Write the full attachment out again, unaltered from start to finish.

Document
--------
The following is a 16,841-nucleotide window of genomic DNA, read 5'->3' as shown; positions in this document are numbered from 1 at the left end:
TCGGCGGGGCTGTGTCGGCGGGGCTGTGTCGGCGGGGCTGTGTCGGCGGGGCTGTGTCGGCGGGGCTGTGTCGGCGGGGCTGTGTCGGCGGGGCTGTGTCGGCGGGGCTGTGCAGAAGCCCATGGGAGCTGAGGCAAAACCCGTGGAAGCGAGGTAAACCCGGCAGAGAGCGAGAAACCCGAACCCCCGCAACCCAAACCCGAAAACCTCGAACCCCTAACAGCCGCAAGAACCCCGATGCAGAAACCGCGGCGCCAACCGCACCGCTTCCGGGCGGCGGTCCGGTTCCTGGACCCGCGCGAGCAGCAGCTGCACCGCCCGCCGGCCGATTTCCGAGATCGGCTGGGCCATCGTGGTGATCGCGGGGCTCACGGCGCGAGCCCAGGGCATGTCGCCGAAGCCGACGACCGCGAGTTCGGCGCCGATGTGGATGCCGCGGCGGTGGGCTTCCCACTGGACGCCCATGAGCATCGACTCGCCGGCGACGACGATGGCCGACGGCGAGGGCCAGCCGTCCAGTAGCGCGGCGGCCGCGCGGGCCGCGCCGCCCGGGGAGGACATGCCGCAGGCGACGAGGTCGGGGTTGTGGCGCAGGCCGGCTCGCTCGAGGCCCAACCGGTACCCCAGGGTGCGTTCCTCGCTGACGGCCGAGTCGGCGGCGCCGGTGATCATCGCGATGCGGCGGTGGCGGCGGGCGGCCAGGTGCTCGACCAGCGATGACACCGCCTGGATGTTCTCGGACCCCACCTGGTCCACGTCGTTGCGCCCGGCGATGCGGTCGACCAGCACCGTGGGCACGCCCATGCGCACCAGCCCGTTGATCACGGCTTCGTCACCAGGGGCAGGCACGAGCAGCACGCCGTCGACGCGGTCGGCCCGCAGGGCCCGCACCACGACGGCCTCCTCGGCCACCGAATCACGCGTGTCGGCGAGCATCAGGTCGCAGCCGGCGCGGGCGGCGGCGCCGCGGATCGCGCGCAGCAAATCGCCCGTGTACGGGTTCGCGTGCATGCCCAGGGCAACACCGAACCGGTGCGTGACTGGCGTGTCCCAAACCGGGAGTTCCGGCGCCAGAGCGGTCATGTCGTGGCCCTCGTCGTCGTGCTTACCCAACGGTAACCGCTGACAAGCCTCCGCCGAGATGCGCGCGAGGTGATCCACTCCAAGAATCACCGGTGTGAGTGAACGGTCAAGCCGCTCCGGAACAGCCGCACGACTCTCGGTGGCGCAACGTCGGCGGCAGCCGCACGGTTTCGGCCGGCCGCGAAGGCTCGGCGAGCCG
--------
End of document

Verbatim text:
The following is a 16,841-nucleotide window of genomic DNA, read 5'->3' as shown; positions in this document are numbered from 1 at the left end:
TCGGCGGGGCTGTGTCGGCGGGGCTGTGTCGGCGGGGCTGTGTCGGCGGGGCTGTGTCGGCGGGGCTGTGTCGGCGGGGCTGTGTCGGCGGGGCTGTGTCGGCGGGGCTGTGCAGAAGCCCATGGGAGCTGAGGCAAAACCCGTGGAAGCGAGGTAAACCCGGCAGAGAGCGAGAAACCCGAACCCCCGCAACCCAAACCCGAAAACCTCGAACCCCTAACAGCCGCAAGAACCCCGATGCAGAAACCGCGGCGCCAACCGCACCGCTTCCGGGCGGCGGTCCGGTTCCTGGACCCGCGCGAGCAGCAGCTGCACCGCCCGCCGGCCGATTTCCGAGATCGGCTGGGCCATCGTGGTGATCGCGGGGCTCACGGCGCGAGCCCAGGGCATGTCGCCGAAGCCGACGACCGCGAGTTCGGCGCCGATGTGGATGCCGCGGCGGTGGGCTTCCCACTGGACGCCCATGAGCATCGACTCGCCGGCGACGACGATGGCCGACGGCGAGGGCCAGCCGTCCAGTAGCGCGGCGGCCGCGCGGGCCGCGCCGCCCGGGGAGGACATGCCGCAGGCGACGAGGTCGGGGTTGTGGCGCAGGCCGGCTCGCTCGAGGCCCAACCGGTACCCCAGGGTGCGTTCCTCGCTGACGGCCGAGTCGGCGGCGCCGGTGATCATCGCGATGCGGCGGTGGCGGCGGGCGGCCAGGTGCTCGACCAGCGATGACACCGCCTGGATGTTCTCGGACCCCACCTGGTCCACGTCGTTGCGCCCGGCGATGCGGTCGACCAGCACCGTGGGCACGCCCATGCGCACCAGCCCGTTGATCACGGCTTCGTCACCAGGGGCAGGCACGAGCAGCACGCCGTCGACGCGGTCGGCCCGCAGGGCCCGCACCACGACGGCCTCCTCGGCCACCGAATCACGCGTGTCGGCGAGCATCAGGTCGCAGCCGGCGCGGGCGGCGGCGCCGCGGATCGCGCGCAGCAAATCGCCCGTGTACGGGTTCGCGTGCATGCCCAGGGCAACACCGAACCGGTGCGTGACTGGCGTGTCCCAAACCGGGAGTTCCGGCGCCAGAGCGGTCATGTCGTGGCCCTCGTCGTCGTGCTTACCCAACGGTAACCGCTGACAAGCCTCCGCCGAGATGCGCGCGAGGTGATCCACTCCAAGAATCACCGGTGTGAGTGAACGGTCAAGCCGCTCCGGAACAGCCGCACGACTCTCGGTGGCGCAACGTCGGCGGCAGCCGCACGGTTTCGGCCGGCCGCGAAGGCTCGGCGAGCCG